History repeating. The plague of 1630 in Milan and the COVID-19 pandemia

Main Article Content

Michele M Ciulla

Keywords

COVID-19, SARS-CoV-2, Pandemia, Pestis, Lombardy, Milan

Abstract

In western democracies, individual behaviour will be crucial to control the spread of COVID-19, as well as government actions [1] that unfortunately, except China, South Korea and Italy, followed by others,  seems to be generally unconvinced and, speculatively, late. Indeed human history has been marked by epidemics/pandemics which have affected, more or less, large geographical areas [2]. Italy, as well as the rest of Europe, has often been affected by these phenomena and, Lombardy, due to his position, was, as today by COVID-19, severely stroked in Italy that is, after China, the second most affected country [3]. This is also linked to the position of Lombardy and its capital, Milan, but this is beyond this brief comment. There are several differences between the past plagues and the actual COVID-19 pandemic and these must be sought in the increased ability to transmit diseases at-distance through the mobility of humans and goods [4], and in the catastrophic consequences of the breakdown of ecosystems, as told, a few years ago, by David Quammen in the book Spillover [5].

a

Downloads

Download data is not yet available.

Metrics

Metrics Loading ...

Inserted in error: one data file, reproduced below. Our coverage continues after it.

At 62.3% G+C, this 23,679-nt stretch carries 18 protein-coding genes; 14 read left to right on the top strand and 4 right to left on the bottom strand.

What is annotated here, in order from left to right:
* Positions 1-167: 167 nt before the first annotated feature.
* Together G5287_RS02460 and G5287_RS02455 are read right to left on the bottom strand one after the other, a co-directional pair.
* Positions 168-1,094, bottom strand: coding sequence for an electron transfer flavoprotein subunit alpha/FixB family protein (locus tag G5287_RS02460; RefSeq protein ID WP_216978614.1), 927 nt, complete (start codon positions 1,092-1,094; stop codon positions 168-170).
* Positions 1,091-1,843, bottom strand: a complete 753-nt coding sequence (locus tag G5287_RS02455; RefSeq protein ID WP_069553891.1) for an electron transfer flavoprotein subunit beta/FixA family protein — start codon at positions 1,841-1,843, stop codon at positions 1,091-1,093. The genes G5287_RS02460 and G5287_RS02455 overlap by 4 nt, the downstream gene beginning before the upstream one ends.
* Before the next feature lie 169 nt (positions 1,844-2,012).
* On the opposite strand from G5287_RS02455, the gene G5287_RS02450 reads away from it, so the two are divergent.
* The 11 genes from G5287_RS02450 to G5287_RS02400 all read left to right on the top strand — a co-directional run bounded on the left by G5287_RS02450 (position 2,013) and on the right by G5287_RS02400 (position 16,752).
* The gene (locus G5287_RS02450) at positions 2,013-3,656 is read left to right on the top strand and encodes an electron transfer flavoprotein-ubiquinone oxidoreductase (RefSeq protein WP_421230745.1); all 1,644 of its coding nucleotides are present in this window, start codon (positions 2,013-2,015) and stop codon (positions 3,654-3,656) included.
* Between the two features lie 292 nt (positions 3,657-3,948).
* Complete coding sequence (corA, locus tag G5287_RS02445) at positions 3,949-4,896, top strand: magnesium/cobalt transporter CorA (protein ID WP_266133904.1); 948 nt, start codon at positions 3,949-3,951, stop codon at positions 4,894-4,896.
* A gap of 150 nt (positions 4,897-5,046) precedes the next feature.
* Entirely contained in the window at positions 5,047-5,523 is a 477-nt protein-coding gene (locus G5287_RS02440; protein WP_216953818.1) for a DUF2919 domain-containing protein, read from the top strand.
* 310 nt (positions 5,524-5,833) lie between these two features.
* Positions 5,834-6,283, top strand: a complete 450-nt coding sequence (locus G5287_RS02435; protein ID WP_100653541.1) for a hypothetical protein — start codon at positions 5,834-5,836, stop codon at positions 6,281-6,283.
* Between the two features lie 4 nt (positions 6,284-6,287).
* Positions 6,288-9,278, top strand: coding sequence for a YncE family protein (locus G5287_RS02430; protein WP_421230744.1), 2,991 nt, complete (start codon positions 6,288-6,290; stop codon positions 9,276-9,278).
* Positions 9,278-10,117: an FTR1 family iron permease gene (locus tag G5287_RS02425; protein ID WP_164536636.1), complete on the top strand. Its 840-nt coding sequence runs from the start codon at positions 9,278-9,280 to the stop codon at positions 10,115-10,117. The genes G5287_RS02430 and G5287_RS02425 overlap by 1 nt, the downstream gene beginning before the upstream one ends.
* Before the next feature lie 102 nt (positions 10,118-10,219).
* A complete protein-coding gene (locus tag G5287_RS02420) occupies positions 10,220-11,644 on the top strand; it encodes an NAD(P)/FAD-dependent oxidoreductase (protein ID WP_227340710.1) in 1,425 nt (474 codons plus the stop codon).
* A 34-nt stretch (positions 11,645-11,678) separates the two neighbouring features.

Abstract 35 | PDF Downloads 31

References

[1] Anderson RM, Heesterbeek H, Klinkenberg D, Hollingsworth TD. How will country-based mitigation measures influence the course of the COVID-19 epidemic? [published online ahead of print, 2020 Mar 9]. Lancet. 2020;S0140-6736(20)30567-5. doi:10.1016/S0140-6736(20)30567-5
[2] Cipolla, Carlo M. (1981). Fighting the Plague in Seventeenth Century Italy. Madison: University of Wisconsin Press. ISBN 0-299-08340-3.
[3] Remuzzi A, Remuzzi G. COVID-19 and Italy: what next? The Lancet: Published online March 12, 2019 https://doi.org/10.1016/S0140-6736(20)30627-9
[4] Findlater A, Bogoch II. Human Mobility and the Global Spread of Infectious Diseases: A Focus on Air Travel. Trends Parasitol. 2018;34(9):772–783. doi:10.1016/j.pt.2018.07.004
[5] David Quammen (2012) W.W. Norton & Company, Ltd., New York, New York, USA,
ISBN: 978-0-393-06680-7
[6] Lampugnano, Agostino (1634), La pestilenza seguita in Milano l’anno 1630. Ed. Carlo Ferrandi.
Reprinted 2002, Ed. La vita Felice, Milan, Italy. ISBN 88-7799-115-1

DB Error: Unknown column 'Array' in 'where clause'